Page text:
To start, you should always have a paper map and compass. And it helps to print this guide out or save it on your phone. I highly recommend a GPS as well. I use the Garmin Fenix 6 smart GPS watch ( REI | Amazon | My Review) with maps (or the more affordable  Garmin Instinct). You can also use most smartphones. Check out my navigation recommendations and resources on my top gear picks page for options at all budget levels.

Yosemite Falls Hike Landmarks

LandmarkDistanceElevation
Camp 40.3990
Valley Loop Trail0.14020
Columbia Rock 1.04980
Top of Climb36640
Falls Overlook 3.66670

Elevation Profile

Upper Yosemite Falls Hike Elevation
Aside from a small dip in the middle of the hike, you’re pretty much going uphill all the way.

3d Map

Upper Yosemite Falls Hike 3d
This 3d map gives you an idea of how steep the Upper Yosemite Trail is. The very beginning and very end are the toughest sections.

Lower Yosemite Falls

Want to hike to Lower Yosemite Falls? It’s a short walk on a paved path across the street from Yosemite Lodge. I wouldn’t call it a hike, but it’s nice enough if the crowds don’t drive you crazy. Otherwise let’s continue to the big guy, Upper Yosemite Falls, with the directions below.

Upper Yosemite Falls Hike Directions

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Video Directions

Watch This Video In 360/VR Why 360/VR Is Great

Turn by Turn Directions

Upper Yosemite Falls Hike 3
The start of the Upper Yosemite Falls trail is well marked at the Camp 4 registration area.
Upper Yosemite Falls Hike 4
The trail starts climbing right away, but it’s nothing like the slopes to come.
Upper Yosemite Falls Hike 5
When you get to the Valley Loop Trail, make a quick left.
Upper Yosemite Falls Hike 6
And then a quick right onto the Yosemite Falls Trail.
Upper Yosemite Falls Hike 7
There’s a cool trail sign at the start of the trail.
Upper Yosemite Falls Hike 8
And now you hike up through the oak forest. And up. And then up some more.
Upper Yosemite Falls Hike 9
It’s not all steep, there are some switchbacks and meandering sections.
Upper Yosemite Falls Hike 10
And then some really steep switchbacks too.
Upper Yosemite Falls Hike 11
Soon you’ll come out of the trees and the viewpoints into Yosemite Valley will open up. Avoid the small side trails to unofficial viewpoints.
Upper Yosemite Falls Hike 12
At about 1 mile in you’ll reach Columbia Rock, which is marked by the railing on the right. Check out the viewpoint, then continue on the trail.
Upper Yosemite Falls Hike 13
From Columbia Rock you’ll get a pretty sweet view into the Yosemite Valley and of Half Dome. You’ve climbed about 1100 feet up from Yosemite Valley at this point.
Upper Yosemite Falls Hike 14
Now you start climbing again. The gradient is a little less tough than before.
Upper Yosemite Falls Hike 15
Some sections of the trail are “paved.”
Upper Yosemite Falls Hike 16
There are some small use trails as you hike here. Always stay on the main (bigger, well-trodden) path.
Upper Yosemite Falls Hike 17
And soon you emerge from the trees for some awesome views of Upper Yosemite Falls. This is the longest section of the waterfall. The water is falling for about 1430 feet here.

Late spring is the best time to see the falls. In later summer the falls can be dry and non-existent. Check out the webcam to see what the flow is like. It’s still a nice hike even if the falls are dry!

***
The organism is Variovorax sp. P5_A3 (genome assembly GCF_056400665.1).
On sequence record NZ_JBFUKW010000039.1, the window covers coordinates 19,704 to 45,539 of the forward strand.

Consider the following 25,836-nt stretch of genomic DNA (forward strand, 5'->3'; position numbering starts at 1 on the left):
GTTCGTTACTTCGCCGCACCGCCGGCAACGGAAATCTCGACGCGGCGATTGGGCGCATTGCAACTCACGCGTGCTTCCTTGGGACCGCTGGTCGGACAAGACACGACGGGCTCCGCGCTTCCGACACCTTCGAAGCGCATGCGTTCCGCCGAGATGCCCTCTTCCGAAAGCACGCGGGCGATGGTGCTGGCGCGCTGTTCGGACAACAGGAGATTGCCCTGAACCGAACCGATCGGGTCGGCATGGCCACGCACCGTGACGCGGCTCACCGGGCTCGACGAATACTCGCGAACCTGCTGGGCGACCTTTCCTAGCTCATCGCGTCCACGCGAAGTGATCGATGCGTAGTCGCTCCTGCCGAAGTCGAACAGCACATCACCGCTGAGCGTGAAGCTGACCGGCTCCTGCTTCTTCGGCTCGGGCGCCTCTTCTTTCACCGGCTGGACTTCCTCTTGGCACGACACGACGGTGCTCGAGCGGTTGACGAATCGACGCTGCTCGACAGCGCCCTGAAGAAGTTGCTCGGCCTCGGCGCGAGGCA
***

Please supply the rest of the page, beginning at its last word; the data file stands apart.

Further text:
Upper Yosemite Falls Hike 18
There is a downhill section where you can enjoy lots of views of the falls.
Upper Yosemite Falls Hike 19
As the trail starts to slope up again you’ll be able to see the notch through which you’ll be hiking on the way to the top.
Upper Yosemite Falls Hike 20
The views from this open stretch of trail are expansive and you’ll be able to see into the Yosemite high country. Liberty Cap is the dome at Nevada Falls, which seems huge when you’re there, rising 1700 feet, but from up here, it is just a little bump.
Upper Yosemite Falls Hike 21
The trail makes its way steeply up the side of the granite wall. It’s an engineering marvel with lots of switchbacks. You’ll do about a mile of this and climb about 1500 feet.
Upper Yosemite Falls Hike 22
After the dozens of switchbacks you’ll reach the top. Continue straight over the stream, avoiding the trail off to the left.
Upper Yosemite Falls Hike 23
You’ll see the classic Yosemite trail sign just over the stream confirming that you only have 0.2 miles to the falls.
Upper Yosemite Falls Hike 24
Follow the trail over the granite towards the falls.
Upper Yosemite Falls Hike 25
When you get to this trail junction, make the right. On the way back, I highly recommend doing a short detour to the left here on the trail to Yosemite Point. After a few minutes you’ll reach a picturesque bridge over Yosemite Creek.
Upper Yosemite Falls Hike 26
Here you are, top of the falls!
Upper Yosemite Falls Hike 34
If you just want to hang out among the granite boulders at the top of the falls, this is the place to do it. the views are expansive and the vibe is peaceful.
Upper Yosemite Falls Hike 27
To continue to the “official” yet somewhat scary end of the trail at the overlook, look for this steps heading down.
Upper Yosemite Falls Hike 28
Follow the fence down the granite.
Upper Yosemite Falls Hike 29
You’ll come out at the top of Yosemite Falls.
Upper Yosemite Falls Hike 30
The trail twists around and goes down a fenced-in ledge.
Upper Yosemite Falls Hike 31
The ledge becomes stairs carved into the side of the cliff.
Upper Yosemite Falls Hike 32
And then you reach the viewing platform. You made it!
Upper Yosemite Falls Hike 33
Enjoy the views from the platform. You’ll also be able to look down from here and see the area Middle Falls, also known as “Middle Earth,” which is rarely seen by tourists at Yosemite since it can’t be seen from the valley floor.

From here you just head back the way you came. I highly recommend a quick stop at the Yosemite Creek bridge on your way back. I have the junction noted in the previous steps.

Upper Yosemite Falls Hike 35
Make your way down to the scenic bridge.
Upper Yosemite Falls Hike 36
From the bridge you’ll be able to see Yosemite Creek plunge over the upper falls. And (obviously) don’t swim or go in the water here. The granite is slippery and even a fall into the shallow water could mean going over the falls.

Did something change on this hike? If so, please contact me and let me know. I'll update the guide.